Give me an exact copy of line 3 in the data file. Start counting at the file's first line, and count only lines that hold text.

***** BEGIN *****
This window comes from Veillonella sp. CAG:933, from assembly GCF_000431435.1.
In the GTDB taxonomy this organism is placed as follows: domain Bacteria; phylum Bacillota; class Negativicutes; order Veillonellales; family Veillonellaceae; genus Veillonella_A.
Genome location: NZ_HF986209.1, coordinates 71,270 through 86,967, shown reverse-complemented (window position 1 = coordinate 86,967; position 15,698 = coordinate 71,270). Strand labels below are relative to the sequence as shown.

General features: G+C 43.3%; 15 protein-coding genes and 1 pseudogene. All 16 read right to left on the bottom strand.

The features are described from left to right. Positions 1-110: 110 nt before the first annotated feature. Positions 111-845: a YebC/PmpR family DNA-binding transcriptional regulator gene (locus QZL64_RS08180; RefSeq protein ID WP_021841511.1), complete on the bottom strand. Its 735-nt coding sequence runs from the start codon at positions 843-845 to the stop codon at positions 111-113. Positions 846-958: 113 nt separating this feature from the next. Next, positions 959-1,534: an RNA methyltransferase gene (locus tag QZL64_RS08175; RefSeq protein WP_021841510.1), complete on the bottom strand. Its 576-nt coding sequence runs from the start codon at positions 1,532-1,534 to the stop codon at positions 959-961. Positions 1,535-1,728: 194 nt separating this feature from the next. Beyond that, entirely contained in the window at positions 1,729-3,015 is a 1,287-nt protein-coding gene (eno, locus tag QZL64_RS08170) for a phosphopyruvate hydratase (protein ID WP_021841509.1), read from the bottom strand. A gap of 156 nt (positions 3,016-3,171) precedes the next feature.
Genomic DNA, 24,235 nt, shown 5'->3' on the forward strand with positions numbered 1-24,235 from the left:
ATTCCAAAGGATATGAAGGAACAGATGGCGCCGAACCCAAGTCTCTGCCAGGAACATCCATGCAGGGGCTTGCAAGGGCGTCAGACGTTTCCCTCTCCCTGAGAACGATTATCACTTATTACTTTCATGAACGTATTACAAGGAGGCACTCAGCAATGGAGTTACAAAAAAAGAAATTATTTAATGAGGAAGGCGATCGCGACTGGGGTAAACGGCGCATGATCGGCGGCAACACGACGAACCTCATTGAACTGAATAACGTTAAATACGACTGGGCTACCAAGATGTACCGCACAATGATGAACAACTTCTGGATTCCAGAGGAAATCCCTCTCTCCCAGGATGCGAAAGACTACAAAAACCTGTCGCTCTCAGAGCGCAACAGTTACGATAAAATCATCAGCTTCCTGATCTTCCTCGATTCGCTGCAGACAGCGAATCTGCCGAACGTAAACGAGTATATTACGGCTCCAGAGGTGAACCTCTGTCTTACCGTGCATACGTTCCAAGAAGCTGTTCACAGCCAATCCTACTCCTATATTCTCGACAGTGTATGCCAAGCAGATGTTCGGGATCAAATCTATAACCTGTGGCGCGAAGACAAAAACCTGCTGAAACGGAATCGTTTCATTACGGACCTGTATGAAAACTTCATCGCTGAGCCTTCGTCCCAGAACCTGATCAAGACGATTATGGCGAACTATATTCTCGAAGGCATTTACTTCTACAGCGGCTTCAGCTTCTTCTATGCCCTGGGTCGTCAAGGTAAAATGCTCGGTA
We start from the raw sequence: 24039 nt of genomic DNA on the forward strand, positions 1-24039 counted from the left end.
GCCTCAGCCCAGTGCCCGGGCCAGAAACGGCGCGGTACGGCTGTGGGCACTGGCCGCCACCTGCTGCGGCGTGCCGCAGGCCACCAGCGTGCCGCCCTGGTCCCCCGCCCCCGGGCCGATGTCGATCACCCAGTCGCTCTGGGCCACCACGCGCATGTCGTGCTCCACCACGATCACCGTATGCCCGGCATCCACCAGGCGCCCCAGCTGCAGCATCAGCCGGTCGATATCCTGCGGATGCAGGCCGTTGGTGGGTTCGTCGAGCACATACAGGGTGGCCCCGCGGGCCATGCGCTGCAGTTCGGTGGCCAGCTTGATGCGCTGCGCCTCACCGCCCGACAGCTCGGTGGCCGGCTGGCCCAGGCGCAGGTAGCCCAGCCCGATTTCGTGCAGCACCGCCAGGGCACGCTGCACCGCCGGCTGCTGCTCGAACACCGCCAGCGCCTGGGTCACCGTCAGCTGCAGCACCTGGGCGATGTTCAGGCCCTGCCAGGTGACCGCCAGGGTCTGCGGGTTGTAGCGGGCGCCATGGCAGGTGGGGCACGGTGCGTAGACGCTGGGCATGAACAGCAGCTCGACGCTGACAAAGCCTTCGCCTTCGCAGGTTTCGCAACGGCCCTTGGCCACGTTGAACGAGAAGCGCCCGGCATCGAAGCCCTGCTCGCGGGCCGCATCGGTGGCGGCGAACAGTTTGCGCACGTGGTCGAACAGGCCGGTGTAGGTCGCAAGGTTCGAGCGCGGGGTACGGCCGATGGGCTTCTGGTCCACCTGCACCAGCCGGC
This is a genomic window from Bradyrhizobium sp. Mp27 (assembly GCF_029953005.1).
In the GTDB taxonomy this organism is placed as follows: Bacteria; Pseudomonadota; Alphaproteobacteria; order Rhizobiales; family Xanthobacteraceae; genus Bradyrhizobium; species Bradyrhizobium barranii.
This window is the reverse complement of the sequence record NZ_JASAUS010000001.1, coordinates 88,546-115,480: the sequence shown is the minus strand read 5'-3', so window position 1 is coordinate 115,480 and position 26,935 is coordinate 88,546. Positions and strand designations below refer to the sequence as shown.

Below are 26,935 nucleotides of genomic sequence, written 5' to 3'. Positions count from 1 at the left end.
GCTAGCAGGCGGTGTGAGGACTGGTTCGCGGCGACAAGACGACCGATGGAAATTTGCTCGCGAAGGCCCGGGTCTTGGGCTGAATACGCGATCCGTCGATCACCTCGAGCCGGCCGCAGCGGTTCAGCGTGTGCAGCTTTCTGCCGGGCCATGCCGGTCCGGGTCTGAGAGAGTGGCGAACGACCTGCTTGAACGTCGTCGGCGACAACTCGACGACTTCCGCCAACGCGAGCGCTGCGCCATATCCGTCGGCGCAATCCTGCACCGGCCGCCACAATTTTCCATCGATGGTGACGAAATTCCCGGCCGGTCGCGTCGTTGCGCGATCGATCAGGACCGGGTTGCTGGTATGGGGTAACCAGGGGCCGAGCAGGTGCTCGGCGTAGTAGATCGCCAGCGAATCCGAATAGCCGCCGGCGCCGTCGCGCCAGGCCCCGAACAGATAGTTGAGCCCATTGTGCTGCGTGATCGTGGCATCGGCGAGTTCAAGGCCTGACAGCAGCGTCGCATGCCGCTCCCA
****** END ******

Genome location: NZ_HF986209.1, coordinates 71,270 through 86,967, shown reverse-complemented (window position 1 = coordinate 86,967; position 15,698 = coordinate 71,270). Strand labels below are relative to the sequence as shown.